The DIA director speaks out about an upcoming New York Times article that he sees as the latest in a series of summer setbacks for his image and the museum's.
In a monthly newsletter message to members and patrons, Salvador Salort-Pons deploys a classic public relations tactic. Based on an interviewer's recent questions, the Detroit art museum leader plays offense by rushing ahead with an advance response under the headline "A welcome conversation."
"Last week, I spoke with a New York Times journalist who asked me about our visitor-centered approach as well as our outreach to African American communities," he writes. "We expect he is writing a story based on the premise, heard from former employees, that we are no longer taking a visitor-centered approach to our work and that this has caused poor outreach to Black communities in Detroit."
The paper's interest is prompted by a July statement by a new group called DIA Staff Action, which claims that a "hostile and chaotic work culture ... has affected the quality and accessibility of the service offerings for DIA’s constituents." The group says it represents an undisclosed number of current and former museum employees calling for the director's resignation.
Graham Bowley of The Times covered that development July 15, writing that "concerns ... about Mr. Salort-Pons’s management style and about DIA's treatment of its Black employees are roiling the institute."
Salort-Pons, who calls the critical statement "a whistleblower complaint," acknowledges: "We can always do better and more, and we will strive to do so."
He doesn't name last week's interviewer, who presumably was Bowley for a follow-up article.
I let him know that our business model is unique in the country and therefore difficult to compare with any another museum. Over time, our visitor-centered approach has evolved and has been enhanced to be more inclusive, helping us not only to serve our communities in Detroit, but also those in the three counties, the region and the state.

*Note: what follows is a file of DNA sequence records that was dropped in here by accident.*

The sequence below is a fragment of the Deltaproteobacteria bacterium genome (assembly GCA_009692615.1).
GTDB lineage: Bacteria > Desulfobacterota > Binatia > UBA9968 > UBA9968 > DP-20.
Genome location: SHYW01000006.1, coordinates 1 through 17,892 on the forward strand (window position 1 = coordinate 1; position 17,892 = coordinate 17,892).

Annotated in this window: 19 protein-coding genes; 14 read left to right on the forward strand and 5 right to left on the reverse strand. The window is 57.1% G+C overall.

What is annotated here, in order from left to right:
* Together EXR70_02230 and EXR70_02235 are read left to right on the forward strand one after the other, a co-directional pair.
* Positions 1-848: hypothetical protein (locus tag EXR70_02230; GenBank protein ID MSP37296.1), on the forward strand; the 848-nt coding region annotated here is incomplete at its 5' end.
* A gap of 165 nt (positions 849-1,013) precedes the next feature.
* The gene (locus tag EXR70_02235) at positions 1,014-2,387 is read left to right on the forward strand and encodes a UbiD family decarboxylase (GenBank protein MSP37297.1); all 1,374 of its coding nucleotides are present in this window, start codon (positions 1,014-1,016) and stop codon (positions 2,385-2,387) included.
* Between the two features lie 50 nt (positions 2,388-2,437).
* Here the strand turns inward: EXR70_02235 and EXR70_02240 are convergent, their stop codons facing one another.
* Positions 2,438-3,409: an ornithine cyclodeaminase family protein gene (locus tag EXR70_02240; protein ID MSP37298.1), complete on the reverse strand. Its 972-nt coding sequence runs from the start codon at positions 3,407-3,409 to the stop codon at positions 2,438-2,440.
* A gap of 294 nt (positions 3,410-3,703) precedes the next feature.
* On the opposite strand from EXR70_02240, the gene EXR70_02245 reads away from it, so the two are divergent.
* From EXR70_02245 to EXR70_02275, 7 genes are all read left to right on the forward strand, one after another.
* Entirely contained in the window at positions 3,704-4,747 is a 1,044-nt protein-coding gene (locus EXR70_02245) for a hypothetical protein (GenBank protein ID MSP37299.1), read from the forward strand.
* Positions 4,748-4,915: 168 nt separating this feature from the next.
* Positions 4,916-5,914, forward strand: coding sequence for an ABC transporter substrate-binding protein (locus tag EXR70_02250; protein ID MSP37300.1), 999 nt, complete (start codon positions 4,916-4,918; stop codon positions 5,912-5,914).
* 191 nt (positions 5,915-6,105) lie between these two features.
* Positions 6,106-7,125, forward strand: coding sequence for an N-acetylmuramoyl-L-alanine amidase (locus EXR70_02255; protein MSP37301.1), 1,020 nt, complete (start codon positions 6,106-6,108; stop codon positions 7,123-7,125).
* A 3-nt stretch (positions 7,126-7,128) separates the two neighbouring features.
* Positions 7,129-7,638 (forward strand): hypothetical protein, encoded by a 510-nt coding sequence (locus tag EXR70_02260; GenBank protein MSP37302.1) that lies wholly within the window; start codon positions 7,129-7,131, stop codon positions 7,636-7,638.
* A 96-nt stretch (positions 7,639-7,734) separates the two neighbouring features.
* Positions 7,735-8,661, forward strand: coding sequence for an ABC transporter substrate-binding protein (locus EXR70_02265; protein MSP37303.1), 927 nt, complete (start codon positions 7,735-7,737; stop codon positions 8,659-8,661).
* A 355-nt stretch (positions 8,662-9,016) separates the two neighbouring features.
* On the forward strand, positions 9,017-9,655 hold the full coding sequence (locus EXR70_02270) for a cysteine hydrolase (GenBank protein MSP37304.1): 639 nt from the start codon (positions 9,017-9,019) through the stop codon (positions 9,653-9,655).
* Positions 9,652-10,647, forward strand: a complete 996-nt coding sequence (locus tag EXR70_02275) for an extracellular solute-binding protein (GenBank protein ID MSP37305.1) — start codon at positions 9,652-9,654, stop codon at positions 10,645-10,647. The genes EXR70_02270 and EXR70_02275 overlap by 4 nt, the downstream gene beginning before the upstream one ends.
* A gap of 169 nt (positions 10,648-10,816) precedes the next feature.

... Now is the time to talk in detail with our staff, our community, our board and our volunteers to craft a new strategic plan, which will help us define the role the DIA will play in our society.
Salort-Pons' effort at proactive damage control addresses questions about whether DIA galleries and staff appropriately reflect Metro Detroit's demographics:
While we have done a lot of work in the areas of workplace culture as well as inclusion, diversity, equity and access, we have much more to do, and we need to do it with more urgency while listening to all points of view. ...
The number of programs and exhibition designed to serve our African American communities has increased over time and we provided the reporter with a three-page overview of the last two years’ programs. ...
We continue to diversify our collections with the goal to present a balanced display of creativity (click here to learn more) and we continue to diversify our board and staff to reflect the demographic make-up of the communities in the region we serve. While we have taken positive steps -- for example, establishing a paid internship program to expand access to the museum field -- we still have more to do to create a successful environment for inclusion, diversity, equity and access. This continues to be a top priority for our organization and for me personally.
The director, who joined the museum in 2008, held curatorial and leadership positions before gaining the top job in October 2015.
His criticism-focused August message begins by addressing "allegations regarding two loans of art to the DIA from my father-in-law, the first in 2010 and the second in 2019."
Immediately upon receiving the initial complaint, which was provided to the DIA by the press and not the whistleblower or its representatives, the DIA’s Executive Committee retained an independent law firm to investigate the allegations.
While that investigation is ongoing, I would like to provide some background on art loans.
It is a common practice in American museums to receive long-term loans of works of art by artists who are not well-represented in the collection, so we can enhance the visitor experience, provide educational opportunities and allow us to cultivate patrons for possible gifts of art. This practice has factored significantly in the DIA assembling its extraordinary collection.
The museum followed its collections management policy, as well as its professional practices policy and guidelines, and both loans were disclosed to and approved by our board chair. We believe those policies to align with best practices among American art museums.
Still, to ensure that the best policies are in place going forward, the review conducted by the independent law firm will include a review of the museum’s policies, in addition to my compliance with them.